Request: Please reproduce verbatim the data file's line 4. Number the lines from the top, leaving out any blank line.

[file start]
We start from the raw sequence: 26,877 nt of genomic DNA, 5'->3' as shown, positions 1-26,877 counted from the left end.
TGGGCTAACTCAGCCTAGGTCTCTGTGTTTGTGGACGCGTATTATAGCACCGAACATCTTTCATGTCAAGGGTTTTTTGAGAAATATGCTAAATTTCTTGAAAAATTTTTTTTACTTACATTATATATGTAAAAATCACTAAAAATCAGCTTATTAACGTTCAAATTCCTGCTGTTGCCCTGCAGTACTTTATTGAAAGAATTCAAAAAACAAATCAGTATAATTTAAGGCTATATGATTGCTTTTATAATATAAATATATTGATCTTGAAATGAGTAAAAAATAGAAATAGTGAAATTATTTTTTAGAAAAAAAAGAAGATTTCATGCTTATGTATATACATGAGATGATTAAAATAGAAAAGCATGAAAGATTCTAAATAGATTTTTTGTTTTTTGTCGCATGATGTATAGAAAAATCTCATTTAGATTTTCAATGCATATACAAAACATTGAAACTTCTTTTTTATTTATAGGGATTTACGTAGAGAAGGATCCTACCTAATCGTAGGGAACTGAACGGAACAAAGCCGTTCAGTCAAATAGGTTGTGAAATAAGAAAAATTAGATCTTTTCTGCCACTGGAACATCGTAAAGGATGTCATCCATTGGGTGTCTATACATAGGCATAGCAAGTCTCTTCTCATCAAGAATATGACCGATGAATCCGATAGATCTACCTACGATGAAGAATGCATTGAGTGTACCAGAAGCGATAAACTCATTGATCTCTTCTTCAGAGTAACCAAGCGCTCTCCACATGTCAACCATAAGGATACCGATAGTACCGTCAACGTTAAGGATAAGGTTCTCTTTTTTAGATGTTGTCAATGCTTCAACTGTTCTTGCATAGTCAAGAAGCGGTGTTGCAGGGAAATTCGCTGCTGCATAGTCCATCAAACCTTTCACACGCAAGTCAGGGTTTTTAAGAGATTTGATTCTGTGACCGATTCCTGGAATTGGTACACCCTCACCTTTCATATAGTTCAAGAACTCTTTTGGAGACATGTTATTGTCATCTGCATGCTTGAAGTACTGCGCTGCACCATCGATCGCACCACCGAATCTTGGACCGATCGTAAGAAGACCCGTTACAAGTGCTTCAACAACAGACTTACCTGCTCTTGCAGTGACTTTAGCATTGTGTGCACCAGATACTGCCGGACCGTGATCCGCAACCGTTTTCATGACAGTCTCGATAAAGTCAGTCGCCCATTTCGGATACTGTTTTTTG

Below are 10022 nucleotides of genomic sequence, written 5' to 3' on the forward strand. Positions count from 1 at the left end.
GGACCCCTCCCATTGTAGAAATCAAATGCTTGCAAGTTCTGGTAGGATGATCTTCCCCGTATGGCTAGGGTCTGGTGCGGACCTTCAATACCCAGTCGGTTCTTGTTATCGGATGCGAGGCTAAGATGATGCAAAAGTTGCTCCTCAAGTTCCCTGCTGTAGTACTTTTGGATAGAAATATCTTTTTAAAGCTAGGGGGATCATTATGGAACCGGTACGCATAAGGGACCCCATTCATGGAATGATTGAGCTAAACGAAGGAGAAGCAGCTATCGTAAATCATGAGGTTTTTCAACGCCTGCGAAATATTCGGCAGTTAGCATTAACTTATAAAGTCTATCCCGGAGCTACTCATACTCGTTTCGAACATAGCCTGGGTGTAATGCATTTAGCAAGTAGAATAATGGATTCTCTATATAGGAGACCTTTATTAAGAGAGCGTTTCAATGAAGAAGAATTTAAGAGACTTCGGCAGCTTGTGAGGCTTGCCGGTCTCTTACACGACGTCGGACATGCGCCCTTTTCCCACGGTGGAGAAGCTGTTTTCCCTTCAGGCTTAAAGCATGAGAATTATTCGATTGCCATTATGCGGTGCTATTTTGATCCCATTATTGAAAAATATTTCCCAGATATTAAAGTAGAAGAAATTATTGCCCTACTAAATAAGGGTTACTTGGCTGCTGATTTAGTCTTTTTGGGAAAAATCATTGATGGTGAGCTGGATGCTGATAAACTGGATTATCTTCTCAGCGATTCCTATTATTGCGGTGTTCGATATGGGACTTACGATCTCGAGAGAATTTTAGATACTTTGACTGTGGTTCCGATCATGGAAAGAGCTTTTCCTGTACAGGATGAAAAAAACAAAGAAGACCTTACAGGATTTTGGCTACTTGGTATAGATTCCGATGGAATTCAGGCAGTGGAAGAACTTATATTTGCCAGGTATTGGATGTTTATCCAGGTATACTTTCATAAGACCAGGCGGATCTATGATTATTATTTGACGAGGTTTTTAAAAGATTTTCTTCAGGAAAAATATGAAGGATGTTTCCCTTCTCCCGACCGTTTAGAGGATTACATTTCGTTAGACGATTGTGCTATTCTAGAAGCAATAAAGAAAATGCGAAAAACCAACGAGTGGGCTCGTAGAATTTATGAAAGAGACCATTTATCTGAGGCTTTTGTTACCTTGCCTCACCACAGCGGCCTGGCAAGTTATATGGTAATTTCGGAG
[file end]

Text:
GGACCCCTCCCATTGTAGAAATCAAATGCTTGCAAGTTCTGGTAGGATGATCTTCCCCGTATGGCTAGGGTCTGGTGCGGACCTTCAATACCCAGTCGGTTCTTGTTATCGGATGCGAGGCTAAGATGATGCAAAAGTTGCTCCTCAAGTTCCCTGCTGTAGTACTTTTGGATAGAAATATCTTTTTAAAGCTAGGGGGATCATTATGGAACCGGTACGCATAAGGGACCCCATTCATGGAATGATTGAGCTAAACGAAGGAGAAGCAGCTATCGTAAATCATGAGGTTTTTCAACGCCTGCGAAATATTCGGCAGTTAGCATTAACTTATAAAGTCTATCCCGGAGCTACTCATACTCGTTTCGAACATAGCCTGGGTGTAATGCATTTAGCAAGTAGAATAATGGATTCTCTATATAGGAGACCTTTATTAAGAGAGCGTTTCAATGAAGAAGAATTTAAGAGACTTCGGCAGCTTGTGAGGCTTGCCGGTCTCTTACACGACGTCGGACATGCGCCCTTTTCCCACGGTGGAGAAGCTGTTTTCCCTTCAGGCTTAAAGCATGAGAATTATTCGATTGCCATTATGCGGTGCTATTTTGATCCCATTATTGAAAAATATTTCCCAGATATTAAAGTAGAAGAAATTATTGCCCTACTAAATAAGGGTTACTTGGCTGCTGATTTAGTCTTTTTGGGAAAAATCATTGATGGTGAGCTGGATGCTGATAAACTGGATTATCTTCTCAGCGATTCCTATTATTGCGGTGTTCGATATGGGACTTACGATCTCGAGAGAATTTTAGATACTTTGACTGTGGTTCCGATCATGGAAAGAGCTTTTCCTGTACAGGATGAAAAAAACAAAGAAGACCTTACAGGATTTTGGCTACTTGGTATAGATTCCGATGGAATTCAGGCAGTGGAAGAACTTATATTTGCCAGGTATTGGATGTTTATCCAGGTATACTTTCATAAGACCAGGCGGATCTATGATTATTATTTGACGAGGTTTTTAAAAGATTTTCTTCAGGAAAAATATGAAGGATGTTTCCCTTCTCCCGACCGTTTAGAGGATTACATTTCGTTAGACGATTGTGCTATTCTAGAAGCAATAAAGAAAATGCGAAAAACCAACGAGTGGGCTCGTAGAATTTATGAAAGAGACCATTTATCTGAGGCTTTTGTTACCTTGCCTCACCACAGCGGCCTGGCAAGTTATATGGTAATTTCGGAG